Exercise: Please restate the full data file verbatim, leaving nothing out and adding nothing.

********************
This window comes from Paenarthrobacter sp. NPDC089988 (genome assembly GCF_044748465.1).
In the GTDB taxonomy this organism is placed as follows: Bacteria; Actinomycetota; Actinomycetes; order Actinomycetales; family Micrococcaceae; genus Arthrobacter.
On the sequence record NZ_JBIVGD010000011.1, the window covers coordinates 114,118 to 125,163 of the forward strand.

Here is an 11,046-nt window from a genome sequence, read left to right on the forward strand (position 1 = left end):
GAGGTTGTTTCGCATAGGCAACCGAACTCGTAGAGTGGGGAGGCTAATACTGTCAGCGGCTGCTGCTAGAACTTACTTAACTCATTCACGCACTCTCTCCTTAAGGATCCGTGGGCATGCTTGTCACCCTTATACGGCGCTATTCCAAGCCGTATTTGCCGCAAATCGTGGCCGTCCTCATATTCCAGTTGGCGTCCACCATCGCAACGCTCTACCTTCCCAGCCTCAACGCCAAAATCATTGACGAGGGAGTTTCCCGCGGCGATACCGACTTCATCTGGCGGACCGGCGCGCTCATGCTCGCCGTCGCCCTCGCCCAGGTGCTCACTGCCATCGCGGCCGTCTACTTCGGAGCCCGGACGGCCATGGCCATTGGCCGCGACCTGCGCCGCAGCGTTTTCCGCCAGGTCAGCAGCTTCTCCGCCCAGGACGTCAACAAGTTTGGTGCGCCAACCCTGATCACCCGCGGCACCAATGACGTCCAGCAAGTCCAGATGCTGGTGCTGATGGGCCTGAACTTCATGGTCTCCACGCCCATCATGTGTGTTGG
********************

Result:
This window comes from Paenarthrobacter sp. NPDC089988 (genome assembly GCF_044748465.1).
In the GTDB taxonomy this organism is placed as follows: Bacteria; Actinomycetota; Actinomycetes; order Actinomycetales; family Micrococcaceae; genus Arthrobacter.
On the sequence record NZ_JBIVGD010000011.1, the window covers coordinates 114,118 to 125,163 of the forward strand.

Here is an 11,046-nt window from a genome sequence, read left to right on the forward strand (position 1 = left end):
GAGGTTGTTTCGCATAGGCAACCGAACTCGTAGAGTGGGGAGGCTAATACTGTCAGCGGCTGCTGCTAGAACTTACTTAACTCATTCACGCACTCTCTCCTTAAGGATCCGTGGGCATGCTTGTCACCCTTATACGGCGCTATTCCAAGCCGTATTTGCCGCAAATCGTGGCCGTCCTCATATTCCAGTTGGCGTCCACCATCGCAACGCTCTACCTTCCCAGCCTCAACGCCAAAATCATTGACGAGGGAGTTTCCCGCGGCGATACCGACTTCATCTGGCGGACCGGCGCGCTCATGCTCGCCGTCGCCCTCGCCCAGGTGCTCACTGCCATCGCGGCCGTCTACTTCGGAGCCCGGACGGCCATGGCCATTGGCCGCGACCTGCGCCGCAGCGTTTTCCGCCAGGTCAGCAGCTTCTCCGCCCAGGACGTCAACAAGTTTGGTGCGCCAACCCTGATCACCCGCGGCACCAATGACGTCCAGCAAGTCCAGATGCTGGTGCTGATGGGCCTGAACTTCATGGTCTCCACGCCCATCATGTGTGTTGG